Editor's Note: A previous version of this article misidentified the original creater of the first Harlem Shake video. The 00:36 version uploaded by Filthy Frank was not the first meme of the Harlem Shake. It was uploaded at 17:38 p.m. on February 2, more than 2 hours after the internet meme uploaded on the same day at 15:17 p.m. by the SunnyCoastSkate boys.
The world may have finally had enough of the internet phenomena of “Gangnam Style,” but a new video fad has taken over known as “The Harlem Shake.” Several videos that display groups dancing in outrageous outfits to a fast tempo song have instantly gone viral on YouTube.
These videos have received millions of viewers and the dance continues to gain popularity. What has sparked such an odd obsession? A case can be made that people simply enjoy things that can make them laugh. Also, if making one’s one version of “The Harlem Shake” can bring someone to instant fame via the internet, then it is no wonder that the world has engaged the latest dance craze.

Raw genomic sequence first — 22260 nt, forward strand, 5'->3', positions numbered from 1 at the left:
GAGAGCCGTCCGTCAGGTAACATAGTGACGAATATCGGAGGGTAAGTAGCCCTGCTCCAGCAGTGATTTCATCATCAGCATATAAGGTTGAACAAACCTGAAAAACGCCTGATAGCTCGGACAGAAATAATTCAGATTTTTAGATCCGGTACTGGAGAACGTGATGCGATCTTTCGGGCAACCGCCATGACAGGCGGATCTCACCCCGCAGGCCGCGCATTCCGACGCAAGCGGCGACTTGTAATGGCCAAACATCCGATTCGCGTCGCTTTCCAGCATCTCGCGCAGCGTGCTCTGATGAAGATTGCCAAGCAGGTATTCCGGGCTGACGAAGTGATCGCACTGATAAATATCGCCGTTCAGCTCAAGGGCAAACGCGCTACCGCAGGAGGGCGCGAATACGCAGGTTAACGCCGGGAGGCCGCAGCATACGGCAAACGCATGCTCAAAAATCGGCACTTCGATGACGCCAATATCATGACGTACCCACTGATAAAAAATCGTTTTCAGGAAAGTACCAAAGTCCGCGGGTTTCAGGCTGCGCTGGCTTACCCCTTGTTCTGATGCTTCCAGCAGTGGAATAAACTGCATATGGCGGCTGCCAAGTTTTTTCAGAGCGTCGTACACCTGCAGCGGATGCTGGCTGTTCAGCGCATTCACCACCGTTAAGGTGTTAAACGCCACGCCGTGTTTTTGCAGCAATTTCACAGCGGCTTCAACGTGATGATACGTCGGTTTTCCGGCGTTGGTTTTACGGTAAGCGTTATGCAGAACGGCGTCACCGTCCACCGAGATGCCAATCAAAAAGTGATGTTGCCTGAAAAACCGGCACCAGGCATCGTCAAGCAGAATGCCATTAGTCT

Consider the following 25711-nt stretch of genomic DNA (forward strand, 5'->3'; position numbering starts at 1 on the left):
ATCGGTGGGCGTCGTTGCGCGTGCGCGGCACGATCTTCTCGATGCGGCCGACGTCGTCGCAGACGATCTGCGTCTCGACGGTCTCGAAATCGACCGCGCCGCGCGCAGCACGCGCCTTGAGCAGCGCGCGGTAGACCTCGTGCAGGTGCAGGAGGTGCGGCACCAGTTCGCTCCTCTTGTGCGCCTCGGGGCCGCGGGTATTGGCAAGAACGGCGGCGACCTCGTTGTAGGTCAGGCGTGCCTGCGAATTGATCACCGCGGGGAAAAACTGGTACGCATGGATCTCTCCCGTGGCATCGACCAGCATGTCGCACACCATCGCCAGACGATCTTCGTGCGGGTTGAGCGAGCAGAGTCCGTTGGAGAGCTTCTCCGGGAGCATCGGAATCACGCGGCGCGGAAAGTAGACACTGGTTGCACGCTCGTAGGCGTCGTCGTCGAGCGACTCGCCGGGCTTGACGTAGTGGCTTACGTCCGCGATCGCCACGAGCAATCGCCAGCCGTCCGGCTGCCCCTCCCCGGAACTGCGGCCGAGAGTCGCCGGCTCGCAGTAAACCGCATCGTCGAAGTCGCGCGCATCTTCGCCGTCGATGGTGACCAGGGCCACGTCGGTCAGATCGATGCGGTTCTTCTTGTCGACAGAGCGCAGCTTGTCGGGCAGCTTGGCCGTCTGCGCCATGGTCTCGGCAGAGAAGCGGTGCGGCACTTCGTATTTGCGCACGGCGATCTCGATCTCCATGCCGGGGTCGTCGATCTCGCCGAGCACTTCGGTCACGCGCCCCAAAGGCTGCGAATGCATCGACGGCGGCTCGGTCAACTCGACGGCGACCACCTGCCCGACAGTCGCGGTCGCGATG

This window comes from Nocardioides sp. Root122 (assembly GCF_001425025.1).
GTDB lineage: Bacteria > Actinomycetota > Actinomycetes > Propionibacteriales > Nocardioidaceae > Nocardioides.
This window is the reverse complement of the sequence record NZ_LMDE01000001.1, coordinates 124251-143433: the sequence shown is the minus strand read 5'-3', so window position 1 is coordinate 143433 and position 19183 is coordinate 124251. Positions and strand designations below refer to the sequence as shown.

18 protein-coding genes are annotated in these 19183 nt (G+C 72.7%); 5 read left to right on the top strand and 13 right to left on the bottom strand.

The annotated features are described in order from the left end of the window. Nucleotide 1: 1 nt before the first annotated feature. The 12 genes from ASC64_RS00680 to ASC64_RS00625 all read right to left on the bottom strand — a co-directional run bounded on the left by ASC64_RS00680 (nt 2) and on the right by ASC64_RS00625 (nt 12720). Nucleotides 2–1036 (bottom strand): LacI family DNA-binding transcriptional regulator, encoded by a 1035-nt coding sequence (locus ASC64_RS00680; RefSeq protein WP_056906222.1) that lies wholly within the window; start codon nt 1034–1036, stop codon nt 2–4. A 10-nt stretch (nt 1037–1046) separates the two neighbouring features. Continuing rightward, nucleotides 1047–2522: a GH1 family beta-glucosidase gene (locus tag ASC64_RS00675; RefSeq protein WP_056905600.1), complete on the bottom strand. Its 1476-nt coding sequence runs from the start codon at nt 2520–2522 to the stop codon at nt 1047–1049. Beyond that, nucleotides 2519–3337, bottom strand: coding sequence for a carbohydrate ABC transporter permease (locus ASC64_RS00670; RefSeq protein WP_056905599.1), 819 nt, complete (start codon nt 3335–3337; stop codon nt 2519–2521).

The rendition of this “Harlem Shake” originates from electronic music producer Baauer. The popular videos only last for about 30 seconds. They usually feature a group in which one person begins to stand out and dance. When the regular beat drops after the cue “Do the Harlem Shake,” the rest of the group joins in, wearing a variety of costumes and masks and performing wild dance moves.
The first Harlem Shake parody video was uploaded on Feb. 2 by YouTube user "Filthy Frank." Since then thousands of versions of the Harlem Shake have been uploaded to the site. According to YouTube Trends, over 12,000 similar videos have been posted as of Feb. 11, and have received over a total of 44 million views. In addition, 4,000 Harlem Shake videos are posted each day.
Celebrities have quickly jumped on board with the pop culture phenomena. The TODAY Show, The Colbert Report, and The Daily Show have all made their own Harlem Shake memes. The “Harlem Shake” has since become the number two song on the iTunes charts, and its popularity does not appear to be fading any time soon.
How has the “Harlem Shake” amassed such a large following? The answer lies simply with YouTube. The video social media site has served as a portal in which any one can become an internet sensation, provided that they are creative enough to attract enough viewers and traffic. As silly as a 30 second dance routine may seem, it has invited response by millions through the medium of social media. Just like “Call Me Maybe” and most recently “Gangnam Style,” “Harlem Shake” has ignited a massive pop culture event that everyone wants to participate in.
Some of YouTube’s best “Harlem Shake” spoofs:
The Colbert Report:
The Norwegian Army:
University of Georgia Men’s Swim Team:
Sea World San Antonio, Texas: